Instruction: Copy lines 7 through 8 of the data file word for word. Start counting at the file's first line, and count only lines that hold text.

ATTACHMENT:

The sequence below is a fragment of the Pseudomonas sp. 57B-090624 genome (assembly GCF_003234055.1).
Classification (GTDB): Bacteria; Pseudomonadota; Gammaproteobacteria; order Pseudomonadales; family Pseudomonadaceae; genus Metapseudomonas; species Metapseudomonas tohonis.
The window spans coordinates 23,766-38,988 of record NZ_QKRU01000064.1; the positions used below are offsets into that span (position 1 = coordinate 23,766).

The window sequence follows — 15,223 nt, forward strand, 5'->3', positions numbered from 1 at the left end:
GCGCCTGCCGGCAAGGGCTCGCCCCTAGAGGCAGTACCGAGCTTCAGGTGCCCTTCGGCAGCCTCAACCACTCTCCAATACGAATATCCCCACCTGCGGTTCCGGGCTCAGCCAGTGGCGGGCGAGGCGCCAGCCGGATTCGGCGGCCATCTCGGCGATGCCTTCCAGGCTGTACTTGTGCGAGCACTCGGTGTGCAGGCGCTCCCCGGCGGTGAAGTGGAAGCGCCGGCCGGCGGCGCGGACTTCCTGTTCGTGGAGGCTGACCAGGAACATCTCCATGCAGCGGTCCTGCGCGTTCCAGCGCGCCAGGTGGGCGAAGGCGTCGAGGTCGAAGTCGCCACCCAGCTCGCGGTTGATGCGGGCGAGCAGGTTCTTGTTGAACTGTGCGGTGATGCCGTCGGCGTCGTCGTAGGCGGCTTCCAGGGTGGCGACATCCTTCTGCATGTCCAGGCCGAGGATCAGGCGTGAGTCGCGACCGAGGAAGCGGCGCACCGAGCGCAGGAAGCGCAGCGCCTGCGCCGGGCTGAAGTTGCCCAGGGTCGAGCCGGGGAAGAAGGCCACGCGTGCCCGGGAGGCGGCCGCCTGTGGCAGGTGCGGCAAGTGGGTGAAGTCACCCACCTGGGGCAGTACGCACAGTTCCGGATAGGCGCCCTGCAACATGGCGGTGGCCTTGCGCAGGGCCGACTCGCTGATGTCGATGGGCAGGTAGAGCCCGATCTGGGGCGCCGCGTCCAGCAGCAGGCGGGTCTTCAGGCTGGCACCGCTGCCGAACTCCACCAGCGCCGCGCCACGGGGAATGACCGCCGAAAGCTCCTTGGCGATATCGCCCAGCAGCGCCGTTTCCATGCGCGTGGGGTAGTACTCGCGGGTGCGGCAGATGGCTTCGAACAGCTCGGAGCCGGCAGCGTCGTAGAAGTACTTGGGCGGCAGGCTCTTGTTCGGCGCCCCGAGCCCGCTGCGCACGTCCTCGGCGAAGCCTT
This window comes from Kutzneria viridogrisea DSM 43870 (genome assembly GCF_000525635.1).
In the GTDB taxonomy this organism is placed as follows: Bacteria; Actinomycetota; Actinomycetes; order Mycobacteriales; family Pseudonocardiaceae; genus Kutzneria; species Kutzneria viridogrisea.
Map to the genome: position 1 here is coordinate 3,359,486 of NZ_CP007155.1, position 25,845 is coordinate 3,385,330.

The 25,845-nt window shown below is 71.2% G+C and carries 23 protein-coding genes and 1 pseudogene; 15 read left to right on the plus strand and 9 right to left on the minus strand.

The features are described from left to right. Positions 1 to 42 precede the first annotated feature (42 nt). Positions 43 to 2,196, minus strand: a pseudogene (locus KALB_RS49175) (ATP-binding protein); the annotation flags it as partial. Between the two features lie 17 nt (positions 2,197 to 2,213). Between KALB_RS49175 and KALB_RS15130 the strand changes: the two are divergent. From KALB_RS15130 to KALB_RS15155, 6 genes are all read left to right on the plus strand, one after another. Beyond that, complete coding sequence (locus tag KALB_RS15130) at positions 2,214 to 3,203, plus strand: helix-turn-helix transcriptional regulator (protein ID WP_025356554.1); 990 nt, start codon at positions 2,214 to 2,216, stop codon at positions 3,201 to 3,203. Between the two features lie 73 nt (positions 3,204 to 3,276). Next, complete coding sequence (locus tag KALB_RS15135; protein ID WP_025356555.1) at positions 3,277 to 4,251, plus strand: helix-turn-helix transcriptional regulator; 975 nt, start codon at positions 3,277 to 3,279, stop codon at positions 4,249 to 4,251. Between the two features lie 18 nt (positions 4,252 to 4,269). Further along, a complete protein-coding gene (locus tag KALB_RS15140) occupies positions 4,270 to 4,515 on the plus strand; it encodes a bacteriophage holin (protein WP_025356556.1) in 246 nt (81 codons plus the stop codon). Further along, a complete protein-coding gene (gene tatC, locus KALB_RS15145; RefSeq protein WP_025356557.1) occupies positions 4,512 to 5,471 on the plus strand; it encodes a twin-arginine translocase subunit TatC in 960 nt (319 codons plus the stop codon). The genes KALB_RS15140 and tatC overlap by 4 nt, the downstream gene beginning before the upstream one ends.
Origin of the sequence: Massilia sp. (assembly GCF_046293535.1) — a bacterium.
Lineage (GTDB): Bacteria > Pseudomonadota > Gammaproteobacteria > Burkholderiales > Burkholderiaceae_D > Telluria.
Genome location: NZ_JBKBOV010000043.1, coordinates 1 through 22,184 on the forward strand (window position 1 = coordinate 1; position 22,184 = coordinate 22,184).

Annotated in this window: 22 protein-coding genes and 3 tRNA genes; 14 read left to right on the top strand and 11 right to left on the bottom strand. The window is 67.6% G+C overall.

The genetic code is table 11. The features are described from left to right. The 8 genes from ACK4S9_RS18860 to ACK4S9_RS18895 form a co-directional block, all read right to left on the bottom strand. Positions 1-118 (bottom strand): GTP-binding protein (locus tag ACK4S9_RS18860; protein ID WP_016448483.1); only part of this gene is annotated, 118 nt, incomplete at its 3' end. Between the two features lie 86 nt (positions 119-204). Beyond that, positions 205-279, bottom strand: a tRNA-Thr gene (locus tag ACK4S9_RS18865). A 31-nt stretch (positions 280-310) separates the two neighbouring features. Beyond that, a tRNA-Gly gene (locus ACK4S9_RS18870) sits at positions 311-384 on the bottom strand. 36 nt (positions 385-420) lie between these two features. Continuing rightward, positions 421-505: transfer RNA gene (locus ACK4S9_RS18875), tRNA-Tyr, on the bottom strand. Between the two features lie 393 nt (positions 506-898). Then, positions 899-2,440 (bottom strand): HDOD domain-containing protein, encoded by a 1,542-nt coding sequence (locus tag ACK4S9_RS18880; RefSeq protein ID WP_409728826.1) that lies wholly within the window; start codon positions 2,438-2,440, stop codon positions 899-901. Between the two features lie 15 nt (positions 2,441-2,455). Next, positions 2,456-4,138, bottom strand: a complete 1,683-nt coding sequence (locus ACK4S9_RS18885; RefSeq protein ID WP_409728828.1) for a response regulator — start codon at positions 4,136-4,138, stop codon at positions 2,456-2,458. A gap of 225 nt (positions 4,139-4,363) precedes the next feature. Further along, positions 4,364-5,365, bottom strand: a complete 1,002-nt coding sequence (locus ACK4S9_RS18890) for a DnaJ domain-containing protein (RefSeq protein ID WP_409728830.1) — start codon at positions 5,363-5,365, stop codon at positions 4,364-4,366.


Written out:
In the GTDB taxonomy this organism is placed as follows: Bacteria; Actinomycetota; Actinomycetes; order Mycobacteriales; family Pseudonocardiaceae; genus Kutzneria; species Kutzneria viridogrisea.
Map to the genome: position 1 here is coordinate 3,359,486 of NZ_CP007155.1, position 25,845 is coordinate 3,385,330.